Gold Mining in Halkidiki: not such a clean business!

Brus-PressConfBrussels, 24.1.2013

An interview on gold mining in Brussels, on the initiative of MEP Nikos Chrysogelos

Photos from the press conference here and here

See the interview video:

  1. The social, environmental and economic consequences of gold mining in Halkidiki as well as the institutional and policy issues arising from the way the political establishment has so far handled this case, were presented by representatives of the people of Halkidiki at a press conference held Thursday, Jan. 24 in the European Parliament in Brussels, following the invitation of Nikos Chrysogelos Greek MEP (Greens in EP).

  2. Apostolos (Tolis) Papageorgiou said: “Greece has transferred a mining area of 317 square kilometers with a proven mineral wealth of 25 billion. The sale price was zero and mineral ROYALTIES are also zero. Therefore the rights and benefits to Greece and the EU from this mineral wealth are also zero, as it all belongs to the Canadian company ELDORADO GOLD. This whole area is a forest which holds the largest water reserves in Halkidiki. The forest and aquifers will be irreparably damaged by the activities that the mining company has already commenced in the area. All those who have caused environmental damage so far have been indemnified by law by the former Deputy Minister of Finance, while the new company that recently took over the mines has been relieved of all liability in advance even for future damages. European institutions can not tolerate such practices.” Watch his statement here.

  3. George Zoumpas said: “​​N,E. Halkidiki is a densely populated area and hosts a range of economic activities that are incompatible with mining. Therefore the residents’ income and the jobs that will be lost will be many times more than any projected economic benefit. We are talking about the third tourist destination in Greece, with a large production of honey, olive oil, vegetables, fish, etc. We believe that the local community should have a priority in expressing its opinion on the transformation of the area to an industrial one. Not only was the local community not asked, but it is being prevented by all possible means from expressing its views. Instead of protecting the basic rights of the citizens, the Greek state though its institutions and the police is protecting the interests of a private corporation, using brutal and undemocratic methods “. Watch his statement here.

  4. Athanasios Krommidas said: “We have a negative experience in the region as regards the environmental impact of the existing small-scale mining activity. We are now confronted with a mining project of pharaonic proportions, that far exceeds the carrying capacity of the area. According to the findings of scientific institutions (the Aristotle University of Thessaloniki, the Technical Chamber of Greece/Regional Department of Central Macedonia, the Faculty of Agriculture of the University of Thessaloniki etc.), there will be contamination of groundwater, surface water, air and land surrounding the mining activity. All this could have damaging and irreversible impact on the environment, the plants and animals and ultimately the residents’ health and well-being.” Watch his statement here.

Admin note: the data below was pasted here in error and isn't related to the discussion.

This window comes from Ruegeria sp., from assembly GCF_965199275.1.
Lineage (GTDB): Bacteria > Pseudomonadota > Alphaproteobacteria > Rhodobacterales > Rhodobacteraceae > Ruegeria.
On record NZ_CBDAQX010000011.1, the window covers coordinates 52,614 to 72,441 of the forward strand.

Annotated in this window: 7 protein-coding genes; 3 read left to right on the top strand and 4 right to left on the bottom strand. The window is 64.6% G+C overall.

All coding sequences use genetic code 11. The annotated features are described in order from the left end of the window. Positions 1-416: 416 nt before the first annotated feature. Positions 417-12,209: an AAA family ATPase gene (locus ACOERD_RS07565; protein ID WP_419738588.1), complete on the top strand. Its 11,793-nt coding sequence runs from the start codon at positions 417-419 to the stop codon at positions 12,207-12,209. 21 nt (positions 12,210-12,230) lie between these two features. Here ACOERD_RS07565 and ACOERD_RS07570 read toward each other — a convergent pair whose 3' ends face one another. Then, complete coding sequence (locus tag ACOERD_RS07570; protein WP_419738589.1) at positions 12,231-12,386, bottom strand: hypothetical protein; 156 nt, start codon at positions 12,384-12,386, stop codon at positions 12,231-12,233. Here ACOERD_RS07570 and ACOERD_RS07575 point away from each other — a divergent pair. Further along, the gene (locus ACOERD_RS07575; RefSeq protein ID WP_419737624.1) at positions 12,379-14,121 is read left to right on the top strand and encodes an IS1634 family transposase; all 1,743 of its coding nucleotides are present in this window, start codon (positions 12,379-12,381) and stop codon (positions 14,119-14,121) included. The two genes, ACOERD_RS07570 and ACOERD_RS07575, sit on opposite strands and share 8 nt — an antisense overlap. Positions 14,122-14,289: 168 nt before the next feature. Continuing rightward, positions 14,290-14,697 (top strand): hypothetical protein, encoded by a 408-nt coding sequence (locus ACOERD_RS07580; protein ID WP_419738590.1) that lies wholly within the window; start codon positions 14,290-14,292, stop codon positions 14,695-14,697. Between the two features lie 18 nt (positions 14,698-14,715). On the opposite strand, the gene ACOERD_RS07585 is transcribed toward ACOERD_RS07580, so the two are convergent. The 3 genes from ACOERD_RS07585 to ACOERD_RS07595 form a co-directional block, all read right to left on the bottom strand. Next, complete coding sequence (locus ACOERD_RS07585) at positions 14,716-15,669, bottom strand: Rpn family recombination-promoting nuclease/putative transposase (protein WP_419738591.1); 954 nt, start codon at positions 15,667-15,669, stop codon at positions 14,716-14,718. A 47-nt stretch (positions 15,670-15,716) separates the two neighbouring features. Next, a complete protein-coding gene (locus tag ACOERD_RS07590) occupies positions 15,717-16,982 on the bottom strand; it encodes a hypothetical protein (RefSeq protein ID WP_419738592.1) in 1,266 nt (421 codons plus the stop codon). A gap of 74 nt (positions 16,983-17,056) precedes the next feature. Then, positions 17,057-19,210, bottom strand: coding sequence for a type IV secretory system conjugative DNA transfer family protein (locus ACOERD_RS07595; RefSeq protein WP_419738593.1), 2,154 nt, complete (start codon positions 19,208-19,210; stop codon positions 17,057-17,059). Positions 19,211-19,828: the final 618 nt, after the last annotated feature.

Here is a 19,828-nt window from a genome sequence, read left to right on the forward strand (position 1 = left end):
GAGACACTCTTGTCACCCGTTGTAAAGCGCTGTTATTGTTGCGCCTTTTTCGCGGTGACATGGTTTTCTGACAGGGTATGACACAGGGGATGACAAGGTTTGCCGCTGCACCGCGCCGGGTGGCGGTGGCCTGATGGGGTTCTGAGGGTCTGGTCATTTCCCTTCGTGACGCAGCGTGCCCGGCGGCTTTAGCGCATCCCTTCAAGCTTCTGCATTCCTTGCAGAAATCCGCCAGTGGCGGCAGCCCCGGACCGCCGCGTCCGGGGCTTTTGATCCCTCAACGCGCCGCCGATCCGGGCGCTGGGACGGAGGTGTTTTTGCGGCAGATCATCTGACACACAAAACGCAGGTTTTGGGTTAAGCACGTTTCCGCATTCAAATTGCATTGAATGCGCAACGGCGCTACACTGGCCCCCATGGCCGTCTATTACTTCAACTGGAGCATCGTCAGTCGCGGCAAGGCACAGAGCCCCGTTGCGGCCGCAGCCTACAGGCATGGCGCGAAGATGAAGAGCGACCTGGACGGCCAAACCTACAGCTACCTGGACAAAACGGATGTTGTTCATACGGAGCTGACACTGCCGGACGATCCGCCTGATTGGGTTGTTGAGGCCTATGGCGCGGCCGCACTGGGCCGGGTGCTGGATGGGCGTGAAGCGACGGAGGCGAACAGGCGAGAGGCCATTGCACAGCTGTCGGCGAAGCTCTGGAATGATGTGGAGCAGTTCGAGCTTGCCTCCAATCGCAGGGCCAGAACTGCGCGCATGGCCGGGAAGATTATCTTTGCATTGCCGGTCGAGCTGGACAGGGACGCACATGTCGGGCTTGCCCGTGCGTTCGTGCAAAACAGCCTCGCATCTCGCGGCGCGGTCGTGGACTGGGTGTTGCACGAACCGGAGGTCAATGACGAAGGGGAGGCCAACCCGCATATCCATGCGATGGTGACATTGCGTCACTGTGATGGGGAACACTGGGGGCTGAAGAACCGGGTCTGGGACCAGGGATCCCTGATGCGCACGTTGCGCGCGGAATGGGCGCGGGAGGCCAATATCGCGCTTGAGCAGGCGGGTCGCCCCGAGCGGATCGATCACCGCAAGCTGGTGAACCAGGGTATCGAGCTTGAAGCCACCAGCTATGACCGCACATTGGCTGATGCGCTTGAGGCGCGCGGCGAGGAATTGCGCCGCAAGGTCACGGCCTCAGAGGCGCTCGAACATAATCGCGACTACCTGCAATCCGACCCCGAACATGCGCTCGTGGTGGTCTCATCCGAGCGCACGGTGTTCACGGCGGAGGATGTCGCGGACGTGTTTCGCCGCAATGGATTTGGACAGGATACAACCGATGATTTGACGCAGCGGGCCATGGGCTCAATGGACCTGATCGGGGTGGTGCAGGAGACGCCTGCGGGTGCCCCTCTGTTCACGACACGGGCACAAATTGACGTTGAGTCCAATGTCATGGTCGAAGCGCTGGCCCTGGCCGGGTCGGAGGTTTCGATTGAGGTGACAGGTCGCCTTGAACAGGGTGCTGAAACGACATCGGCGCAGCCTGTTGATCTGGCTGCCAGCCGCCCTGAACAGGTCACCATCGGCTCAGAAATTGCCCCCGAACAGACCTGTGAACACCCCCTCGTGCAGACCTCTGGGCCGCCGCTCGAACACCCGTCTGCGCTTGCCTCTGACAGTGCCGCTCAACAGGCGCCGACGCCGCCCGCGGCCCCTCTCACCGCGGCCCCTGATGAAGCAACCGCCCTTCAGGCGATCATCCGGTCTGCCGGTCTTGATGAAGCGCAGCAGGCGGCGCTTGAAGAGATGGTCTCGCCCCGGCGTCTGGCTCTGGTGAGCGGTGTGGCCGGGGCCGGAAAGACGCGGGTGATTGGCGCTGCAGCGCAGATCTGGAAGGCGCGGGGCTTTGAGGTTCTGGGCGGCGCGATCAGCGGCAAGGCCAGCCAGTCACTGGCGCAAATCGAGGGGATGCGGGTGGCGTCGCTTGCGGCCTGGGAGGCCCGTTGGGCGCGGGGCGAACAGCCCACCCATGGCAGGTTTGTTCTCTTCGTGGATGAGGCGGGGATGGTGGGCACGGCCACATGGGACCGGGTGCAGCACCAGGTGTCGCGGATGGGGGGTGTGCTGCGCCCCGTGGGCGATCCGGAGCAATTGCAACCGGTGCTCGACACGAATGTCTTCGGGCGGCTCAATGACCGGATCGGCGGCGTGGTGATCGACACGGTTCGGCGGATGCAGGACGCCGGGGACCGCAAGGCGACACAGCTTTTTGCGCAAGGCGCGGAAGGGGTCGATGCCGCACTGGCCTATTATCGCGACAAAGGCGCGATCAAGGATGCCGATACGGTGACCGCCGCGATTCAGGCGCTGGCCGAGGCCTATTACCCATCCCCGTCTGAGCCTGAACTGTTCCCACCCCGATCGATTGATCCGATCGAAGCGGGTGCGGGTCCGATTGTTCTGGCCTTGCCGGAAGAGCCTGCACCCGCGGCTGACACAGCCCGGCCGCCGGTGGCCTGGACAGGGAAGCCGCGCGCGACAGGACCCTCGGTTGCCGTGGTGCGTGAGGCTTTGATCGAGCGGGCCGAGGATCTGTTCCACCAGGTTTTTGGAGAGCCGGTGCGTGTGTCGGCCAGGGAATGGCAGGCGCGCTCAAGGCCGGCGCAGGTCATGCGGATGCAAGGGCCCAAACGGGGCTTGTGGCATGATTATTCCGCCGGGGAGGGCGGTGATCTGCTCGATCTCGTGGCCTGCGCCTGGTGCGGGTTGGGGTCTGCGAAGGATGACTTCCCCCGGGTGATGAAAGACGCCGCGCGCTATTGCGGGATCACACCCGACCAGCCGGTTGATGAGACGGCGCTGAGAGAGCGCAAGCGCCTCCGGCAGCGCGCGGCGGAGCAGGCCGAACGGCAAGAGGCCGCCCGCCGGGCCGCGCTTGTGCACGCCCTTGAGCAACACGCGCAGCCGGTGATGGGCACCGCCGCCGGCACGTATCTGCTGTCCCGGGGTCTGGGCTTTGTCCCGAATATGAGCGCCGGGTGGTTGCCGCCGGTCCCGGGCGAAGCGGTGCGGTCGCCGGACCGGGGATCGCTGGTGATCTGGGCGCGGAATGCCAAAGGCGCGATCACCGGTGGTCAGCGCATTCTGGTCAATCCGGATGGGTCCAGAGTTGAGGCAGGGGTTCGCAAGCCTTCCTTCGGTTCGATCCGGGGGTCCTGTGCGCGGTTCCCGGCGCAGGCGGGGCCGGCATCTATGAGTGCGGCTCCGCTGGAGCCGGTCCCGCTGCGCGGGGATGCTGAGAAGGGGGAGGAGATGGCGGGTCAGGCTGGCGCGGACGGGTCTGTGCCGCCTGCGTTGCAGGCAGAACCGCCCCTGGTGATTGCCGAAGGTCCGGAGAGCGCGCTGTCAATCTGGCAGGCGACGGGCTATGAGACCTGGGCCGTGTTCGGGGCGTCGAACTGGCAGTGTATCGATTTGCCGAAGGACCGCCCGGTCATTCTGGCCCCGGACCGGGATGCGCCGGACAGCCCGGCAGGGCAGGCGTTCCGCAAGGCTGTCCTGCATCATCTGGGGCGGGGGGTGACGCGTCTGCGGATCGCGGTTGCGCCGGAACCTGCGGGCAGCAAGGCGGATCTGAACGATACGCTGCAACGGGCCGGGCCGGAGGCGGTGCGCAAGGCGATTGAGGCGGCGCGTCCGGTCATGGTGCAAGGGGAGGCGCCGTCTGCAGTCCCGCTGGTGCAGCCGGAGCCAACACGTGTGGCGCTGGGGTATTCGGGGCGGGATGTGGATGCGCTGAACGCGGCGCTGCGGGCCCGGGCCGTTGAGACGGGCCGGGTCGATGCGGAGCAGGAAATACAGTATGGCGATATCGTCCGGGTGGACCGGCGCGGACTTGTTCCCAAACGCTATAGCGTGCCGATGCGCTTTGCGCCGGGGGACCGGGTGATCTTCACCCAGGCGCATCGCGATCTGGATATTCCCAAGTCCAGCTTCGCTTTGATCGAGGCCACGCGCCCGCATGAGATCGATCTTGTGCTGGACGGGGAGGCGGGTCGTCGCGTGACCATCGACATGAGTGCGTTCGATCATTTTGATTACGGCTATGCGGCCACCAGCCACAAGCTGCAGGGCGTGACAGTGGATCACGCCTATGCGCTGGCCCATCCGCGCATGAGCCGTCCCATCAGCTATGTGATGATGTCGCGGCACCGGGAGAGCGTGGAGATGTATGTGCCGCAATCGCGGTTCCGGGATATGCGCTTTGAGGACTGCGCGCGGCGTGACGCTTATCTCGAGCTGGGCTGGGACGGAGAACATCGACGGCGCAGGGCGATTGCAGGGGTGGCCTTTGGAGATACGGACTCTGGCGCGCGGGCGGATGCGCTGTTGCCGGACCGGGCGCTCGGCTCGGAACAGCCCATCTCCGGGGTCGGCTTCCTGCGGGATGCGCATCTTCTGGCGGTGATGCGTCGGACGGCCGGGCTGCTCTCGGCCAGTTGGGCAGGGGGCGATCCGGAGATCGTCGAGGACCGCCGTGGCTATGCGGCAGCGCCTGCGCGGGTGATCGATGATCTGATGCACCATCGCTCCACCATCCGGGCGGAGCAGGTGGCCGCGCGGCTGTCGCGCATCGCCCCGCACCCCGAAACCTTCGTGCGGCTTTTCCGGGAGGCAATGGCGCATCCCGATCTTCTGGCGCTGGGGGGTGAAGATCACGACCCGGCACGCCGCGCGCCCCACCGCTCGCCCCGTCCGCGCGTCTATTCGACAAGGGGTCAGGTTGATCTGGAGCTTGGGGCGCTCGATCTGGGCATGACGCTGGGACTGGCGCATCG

5. Nikos Chrysogelos said: “The model of wasteful consumption, environmental destruction and collusion between economic interests and politics led the country to bankruptcy. Strengthening this model in the name of crisis is not the solution. We can not close our eyes to the impact on the environment, the local economy and society – all well documented by scientific institutions – of a gigantic project that will destroy Halkidiki and other parts of the country.
    We support citizen mobilizations, having a conscious policy of solidarity that is closely connected to a new industrial policy and green economy model for the country and the region on one hand, and changes in the consumption pattern on the other. A modern industrial policy minimizes mining and non-renewable raw materials consumption and emphasizes on reducing waste of raw materials, both in the production process and consumption. There is a truly sustainable and genuinely green alternative to primary extraction of precious metals: reuse and recycling. The Belgian company Umicore is a characteristic example, which focuses exclusively on these activities, employing 14,572 people and having a turnover of EUR 14.5 billion in 2011. It extracts metals, like gold, from hazardous electronic waste, from the mountains of discarded televisions, computers and mobile phones produced by European consumers every year, while describing its own activities as “aboveground mining

  6. We care about alternative solutions for those currently employed in mining operations, considering at the same time that we all have an obligation to defend the interest of the region as a whole and seek fair solutions for all citizens.” Watch his statement here. and social media and!/antigoldgreece

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